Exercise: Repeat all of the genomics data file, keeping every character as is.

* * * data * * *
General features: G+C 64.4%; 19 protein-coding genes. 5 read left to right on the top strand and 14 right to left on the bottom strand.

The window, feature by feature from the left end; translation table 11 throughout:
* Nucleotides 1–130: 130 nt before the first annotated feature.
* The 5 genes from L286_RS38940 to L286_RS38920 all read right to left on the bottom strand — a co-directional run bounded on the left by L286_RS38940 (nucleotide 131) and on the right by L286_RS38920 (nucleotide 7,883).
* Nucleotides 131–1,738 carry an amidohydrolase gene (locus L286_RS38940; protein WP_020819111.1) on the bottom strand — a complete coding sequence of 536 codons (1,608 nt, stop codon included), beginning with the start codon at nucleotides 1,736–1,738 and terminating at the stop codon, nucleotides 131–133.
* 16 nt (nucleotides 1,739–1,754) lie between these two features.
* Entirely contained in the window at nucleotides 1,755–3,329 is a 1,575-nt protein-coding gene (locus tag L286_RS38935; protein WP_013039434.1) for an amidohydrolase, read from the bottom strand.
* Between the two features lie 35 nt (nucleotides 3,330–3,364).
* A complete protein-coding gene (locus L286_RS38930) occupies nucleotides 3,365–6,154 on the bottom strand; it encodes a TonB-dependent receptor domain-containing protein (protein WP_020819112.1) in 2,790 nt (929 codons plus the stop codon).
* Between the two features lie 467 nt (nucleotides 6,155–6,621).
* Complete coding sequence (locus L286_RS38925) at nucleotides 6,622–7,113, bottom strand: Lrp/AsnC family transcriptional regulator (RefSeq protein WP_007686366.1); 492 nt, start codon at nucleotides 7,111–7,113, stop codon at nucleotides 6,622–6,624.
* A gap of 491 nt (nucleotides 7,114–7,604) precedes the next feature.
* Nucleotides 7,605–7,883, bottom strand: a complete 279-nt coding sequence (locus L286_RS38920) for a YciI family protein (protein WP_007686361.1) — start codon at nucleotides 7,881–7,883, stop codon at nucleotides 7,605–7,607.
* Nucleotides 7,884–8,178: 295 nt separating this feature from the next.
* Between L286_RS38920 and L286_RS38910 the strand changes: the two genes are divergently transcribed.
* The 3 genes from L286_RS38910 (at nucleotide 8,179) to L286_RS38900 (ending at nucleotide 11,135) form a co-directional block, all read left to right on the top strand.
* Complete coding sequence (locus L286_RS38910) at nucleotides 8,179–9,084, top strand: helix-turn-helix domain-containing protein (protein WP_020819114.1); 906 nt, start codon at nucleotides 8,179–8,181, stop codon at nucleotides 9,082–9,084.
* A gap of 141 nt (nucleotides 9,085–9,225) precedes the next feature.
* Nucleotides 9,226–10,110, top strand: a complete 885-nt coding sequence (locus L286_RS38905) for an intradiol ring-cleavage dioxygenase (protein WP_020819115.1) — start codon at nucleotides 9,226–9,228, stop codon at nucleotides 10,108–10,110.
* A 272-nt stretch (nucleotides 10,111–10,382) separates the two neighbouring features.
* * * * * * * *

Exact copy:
General features: G+C 64.4%; 19 protein-coding genes. 5 read left to right on the top strand and 14 right to left on the bottom strand.

The window, feature by feature from the left end; translation table 11 throughout:
* Nucleotides 1–130: 130 nt before the first annotated feature.
* The 5 genes from L286_RS38940 to L286_RS38920 all read right to left on the bottom strand — a co-directional run bounded on the left by L286_RS38940 (nucleotide 131) and on the right by L286_RS38920 (nucleotide 7,883).
* Nucleotides 131–1,738 carry an amidohydrolase gene (locus L286_RS38940; protein WP_020819111.1) on the bottom strand — a complete coding sequence of 536 codons (1,608 nt, stop codon included), beginning with the start codon at nucleotides 1,736–1,738 and terminating at the stop codon, nucleotides 131–133.
* 16 nt (nucleotides 1,739–1,754) lie between these two features.
* Entirely contained in the window at nucleotides 1,755–3,329 is a 1,575-nt protein-coding gene (locus tag L286_RS38935; protein WP_013039434.1) for an amidohydrolase, read from the bottom strand.
* Between the two features lie 35 nt (nucleotides 3,330–3,364).
* A complete protein-coding gene (locus L286_RS38930) occupies nucleotides 3,365–6,154 on the bottom strand; it encodes a TonB-dependent receptor domain-containing protein (protein WP_020819112.1) in 2,790 nt (929 codons plus the stop codon).
* Between the two features lie 467 nt (nucleotides 6,155–6,621).
* Complete coding sequence (locus L286_RS38925) at nucleotides 6,622–7,113, bottom strand: Lrp/AsnC family transcriptional regulator (RefSeq protein WP_007686366.1); 492 nt, start codon at nucleotides 7,111–7,113, stop codon at nucleotides 6,622–6,624.
* A gap of 491 nt (nucleotides 7,114–7,604) precedes the next feature.
* Nucleotides 7,605–7,883, bottom strand: a complete 279-nt coding sequence (locus L286_RS38920) for a YciI family protein (protein WP_007686361.1) — start codon at nucleotides 7,881–7,883, stop codon at nucleotides 7,605–7,607.
* Nucleotides 7,884–8,178: 295 nt separating this feature from the next.
* Between L286_RS38920 and L286_RS38910 the strand changes: the two genes are divergently transcribed.
* The 3 genes from L286_RS38910 (at nucleotide 8,179) to L286_RS38900 (ending at nucleotide 11,135) form a co-directional block, all read left to right on the top strand.
* Complete coding sequence (locus L286_RS38910) at nucleotides 8,179–9,084, top strand: helix-turn-helix domain-containing protein (protein WP_020819114.1); 906 nt, start codon at nucleotides 8,179–8,181, stop codon at nucleotides 9,082–9,084.
* A gap of 141 nt (nucleotides 9,085–9,225) precedes the next feature.
* Nucleotides 9,226–10,110, top strand: a complete 885-nt coding sequence (locus L286_RS38905) for an intradiol ring-cleavage dioxygenase (protein WP_020819115.1) — start codon at nucleotides 9,226–9,228, stop codon at nucleotides 10,108–10,110.
* A 272-nt stretch (nucleotides 10,111–10,382) separates the two neighbouring features.